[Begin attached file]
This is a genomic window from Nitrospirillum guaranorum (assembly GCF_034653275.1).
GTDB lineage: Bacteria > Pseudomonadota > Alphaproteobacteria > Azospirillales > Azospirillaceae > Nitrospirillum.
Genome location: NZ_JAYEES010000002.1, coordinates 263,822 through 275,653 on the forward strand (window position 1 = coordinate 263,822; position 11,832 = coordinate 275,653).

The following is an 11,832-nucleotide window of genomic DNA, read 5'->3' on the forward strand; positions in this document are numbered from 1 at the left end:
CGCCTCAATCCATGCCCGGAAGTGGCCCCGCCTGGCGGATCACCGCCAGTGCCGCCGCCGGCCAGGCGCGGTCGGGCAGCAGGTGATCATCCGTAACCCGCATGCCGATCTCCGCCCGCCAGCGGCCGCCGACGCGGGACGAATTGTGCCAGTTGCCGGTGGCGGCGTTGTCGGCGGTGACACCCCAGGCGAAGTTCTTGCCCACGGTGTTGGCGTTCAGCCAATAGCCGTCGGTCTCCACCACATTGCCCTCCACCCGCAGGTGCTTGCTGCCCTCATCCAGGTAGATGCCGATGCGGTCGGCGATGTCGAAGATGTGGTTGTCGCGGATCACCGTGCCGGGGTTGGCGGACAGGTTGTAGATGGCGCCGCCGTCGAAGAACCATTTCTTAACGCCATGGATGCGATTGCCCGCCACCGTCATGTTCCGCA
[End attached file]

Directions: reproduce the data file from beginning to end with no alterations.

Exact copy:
This is a genomic window from Nitrospirillum guaranorum (assembly GCF_034653275.1).
GTDB lineage: Bacteria > Pseudomonadota > Alphaproteobacteria > Azospirillales > Azospirillaceae > Nitrospirillum.
Genome location: NZ_JAYEES010000002.1, coordinates 263,822 through 275,653 on the forward strand (window position 1 = coordinate 263,822; position 11,832 = coordinate 275,653).

The following is an 11,832-nucleotide window of genomic DNA, read 5'->3' on the forward strand; positions in this document are numbered from 1 at the left end:
CGCCTCAATCCATGCCCGGAAGTGGCCCCGCCTGGCGGATCACCGCCAGTGCCGCCGCCGGCCAGGCGCGGTCGGGCAGCAGGTGATCATCCGTAACCCGCATGCCGATCTCCGCCCGCCAGCGGCCGCCGACGCGGGACGAATTGTGCCAGTTGCCGGTGGCGGCGTTGTCGGCGGTGACACCCCAGGCGAAGTTCTTGCCCACGGTGTTGGCGTTCAGCCAATAGCCGTCGGTCTCCACCACATTGCCCTCCACCCGCAGGTGCTTGCTGCCCTCATCCAGGTAGATGCCGATGCGGTCGGCGATGTCGAAGATGTGGTTGTCGCGGATCACCGTGCCGGGGTTGGCGGACAGGTTGTAGATGGCGCCGCCGTCGAAGAACCATTTCTTAACGCCATGGATGCGATTGCCCGCCACCGTCATGTTCCGCA